EVANSTON — Wyoming resident Lynne Huskinson spent decades working in the state’s coalmines in Campbell County. Now she’s speaking out about the situation facing current and former miners as the downturn in the energy industry continues with no end in sight.
Huskinson was one of three speakers in the latest Powder River Basin Resource Council’s spring webinar series, “Reclaiming and Growing Wyoming’s Future,” during which she detailed what it was like for those working at Campbell County’s Black Jewel mine during the summer of 2019. According to Huskinson, miners at Black Jewel first knew the company they worked for was in serious trouble when the usual payday Friday rolled around and none of them received a paycheck. By Sunday, staff were called into an emergency meeting and told the company was filing for bankruptcy. A mere six hours later, they were escorted off the premises and the mine’s gates were locked.
Employees were not allowed to enter even to retrieve personal belongings, equipment and tools. They were left with no jobs and no future income, on top of the completely unexpected missed paycheck. Those with automatic bill payments scheduled to be withdrawn from bank accounts then faced penalties when their accounts lacked the funds to make those payments. Huskinson said she was lucky. After years of working in the mines, she had a personal retirement account she was able to access. For many, they soon discovered their pension accounts through Black Jewel had been frozen.
According to Huskinson, who has also been involved with her local Salvation Army and other emergency service providers, need in Campbell County jumped to unprecedented levels almost overnight, with the Salvation Army rapidly shifting from providing 100 boxes of food on distribution days to providing about 2,000 boxes.
Ultimately, that particular mine was able to reopen after several months; however, production is still down significantly and a great deal of uncertainty remains. In addition, employees who went through the trauma of the sudden loss of employment may now find themselves back working for some of the same people involved with the lockout, which Huskinson said has negatively affected morale and has associated mental health considerations.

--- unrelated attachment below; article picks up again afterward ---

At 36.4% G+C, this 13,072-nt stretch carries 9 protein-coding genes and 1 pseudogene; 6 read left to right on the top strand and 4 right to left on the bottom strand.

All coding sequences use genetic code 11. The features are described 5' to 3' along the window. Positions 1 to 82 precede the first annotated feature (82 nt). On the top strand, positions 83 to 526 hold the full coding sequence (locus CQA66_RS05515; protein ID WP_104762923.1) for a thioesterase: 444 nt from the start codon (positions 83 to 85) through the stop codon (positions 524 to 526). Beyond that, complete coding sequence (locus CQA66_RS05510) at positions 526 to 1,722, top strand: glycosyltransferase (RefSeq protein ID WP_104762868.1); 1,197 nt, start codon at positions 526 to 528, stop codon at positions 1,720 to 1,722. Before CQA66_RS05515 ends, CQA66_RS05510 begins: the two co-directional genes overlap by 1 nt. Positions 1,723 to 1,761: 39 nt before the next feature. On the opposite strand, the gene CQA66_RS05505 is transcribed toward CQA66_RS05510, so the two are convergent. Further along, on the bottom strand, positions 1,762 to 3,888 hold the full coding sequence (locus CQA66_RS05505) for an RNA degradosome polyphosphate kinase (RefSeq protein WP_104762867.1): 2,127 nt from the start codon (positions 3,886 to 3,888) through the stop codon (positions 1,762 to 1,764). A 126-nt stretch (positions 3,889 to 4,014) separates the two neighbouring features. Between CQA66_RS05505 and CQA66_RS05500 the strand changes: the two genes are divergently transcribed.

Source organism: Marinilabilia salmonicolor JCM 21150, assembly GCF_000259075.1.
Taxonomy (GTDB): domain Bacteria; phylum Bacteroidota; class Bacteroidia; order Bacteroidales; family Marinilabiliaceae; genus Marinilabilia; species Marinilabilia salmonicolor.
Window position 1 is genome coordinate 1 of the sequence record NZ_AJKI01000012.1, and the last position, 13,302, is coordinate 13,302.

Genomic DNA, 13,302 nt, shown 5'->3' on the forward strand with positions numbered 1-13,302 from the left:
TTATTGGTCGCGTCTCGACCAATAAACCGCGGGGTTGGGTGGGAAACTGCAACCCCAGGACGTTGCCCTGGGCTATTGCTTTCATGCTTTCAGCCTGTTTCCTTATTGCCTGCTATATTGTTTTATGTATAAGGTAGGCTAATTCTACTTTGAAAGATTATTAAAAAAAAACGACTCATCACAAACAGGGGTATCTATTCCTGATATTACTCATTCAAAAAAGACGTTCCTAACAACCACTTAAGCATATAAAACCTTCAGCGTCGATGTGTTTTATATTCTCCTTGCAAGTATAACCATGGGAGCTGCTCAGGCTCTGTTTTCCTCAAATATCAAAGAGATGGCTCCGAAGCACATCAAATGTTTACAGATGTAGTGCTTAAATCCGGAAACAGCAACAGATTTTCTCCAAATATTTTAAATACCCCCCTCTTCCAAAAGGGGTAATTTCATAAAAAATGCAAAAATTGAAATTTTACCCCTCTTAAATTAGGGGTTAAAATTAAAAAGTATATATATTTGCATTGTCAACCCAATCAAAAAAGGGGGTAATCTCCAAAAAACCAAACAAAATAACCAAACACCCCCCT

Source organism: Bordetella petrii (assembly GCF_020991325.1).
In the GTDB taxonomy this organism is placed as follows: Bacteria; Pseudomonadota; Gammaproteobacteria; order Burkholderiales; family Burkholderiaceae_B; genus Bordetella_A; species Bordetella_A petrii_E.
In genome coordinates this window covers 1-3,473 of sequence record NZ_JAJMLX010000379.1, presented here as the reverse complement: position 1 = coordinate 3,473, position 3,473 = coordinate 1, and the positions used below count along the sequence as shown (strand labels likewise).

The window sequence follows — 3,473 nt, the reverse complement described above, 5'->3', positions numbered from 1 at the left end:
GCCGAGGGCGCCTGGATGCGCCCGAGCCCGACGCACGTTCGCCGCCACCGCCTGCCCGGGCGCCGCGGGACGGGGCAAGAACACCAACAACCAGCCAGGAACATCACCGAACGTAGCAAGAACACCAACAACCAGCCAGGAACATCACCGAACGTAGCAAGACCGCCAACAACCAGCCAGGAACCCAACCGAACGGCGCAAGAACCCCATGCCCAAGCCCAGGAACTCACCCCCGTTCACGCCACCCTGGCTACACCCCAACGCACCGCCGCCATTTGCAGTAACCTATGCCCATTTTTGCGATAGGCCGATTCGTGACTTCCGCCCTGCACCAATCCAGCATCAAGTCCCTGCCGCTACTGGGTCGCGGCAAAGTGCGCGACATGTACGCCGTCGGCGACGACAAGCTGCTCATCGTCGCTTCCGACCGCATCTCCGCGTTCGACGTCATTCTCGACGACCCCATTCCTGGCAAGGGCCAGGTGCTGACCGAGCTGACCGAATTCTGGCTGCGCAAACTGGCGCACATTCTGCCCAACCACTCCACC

Given her personal experience, Huskinson now speaks regularly with others still working at the mines, urging them to take steps to prepare for an uncertain future where the only certainty seems to be the continued downturn. “People need to prepare themselves,” she said. “I’ve been in a position where I almost feel bad that I was prepared and others were not.”
Huskinson has also found herself testifying before legislative committees urging state lawmakers to act to help Wyoming residents suffering through the economic downturn that is projected to continue — suffering that has only been exacerbated by the ongoing COVID-19 pandemic.
Sheridan psychologist Dr. Hollis Hackman, the second speaker of the webinar, shared information about the mental health consequences of the economic recession and pandemic. Hackman said Wyoming has consistently ranked in the top five states nationally for suicide rates; however, the most recent data show the state once again has the distinction of leading the nation in suicides. There is a two-year lag between when events actually occur and when the data is compiled and released, and Hackman said he is concerned that when data for the past year-plus of the pandemic and related recession are compiled and available the situation may be even worse.
Hackman shared some sobering statistics from the American Psychological Association “Stress in America” survey, which captured some of the negative impacts of the pandemic on physical and mental health. Hackman said that data show that more than 60% of respondents reported undesired weight changes since the pandemic began, either weight loss or weight gain, with the average reported change 15-29 pounds.
Two in three adults reported sleep disruptions, and 47% reported delaying or canceling health care services, either due to concerns about COVID or because of inability to pay for care. Hackman said the data show that cancer cases found throughout the pandemic have been found to be at more advanced stages because of delays in diagnosis. He said he believes these national trends are even more pronounced in Wyoming, which was already dealing with an unprecedented economic downturn and related job losses prior to the pandemic.
In addition, he noted there is already a shortage of healthcare and, specifically, mental health care providers in the state and that there is significant stigma associated with mental health concerns in Wyoming.
After providing the rather grim statistics, Hackman then turned to a discussion of some solutions for stress management. He said the key is to focus on things within an individual’s control, which can be difficult at times when there is so much that is simply not within that individual control. However, he emphasized the importance of building and maintaining support networks — family, friends and resources people can turn to for help or even just a listening ear.
Hackman also emphasized the importance of regular exercise, noting that studies have found exercise produces similar benefits to prescription antidepressants — with fewer side effects and often more sustained and long-term payoffs. He stressed the importance of getting adequate sleep, about 7-8 hours per night, as well as the importance of relaxation of some type and of spending time outdoors. All those behaviors carry both mental and physical health benefits.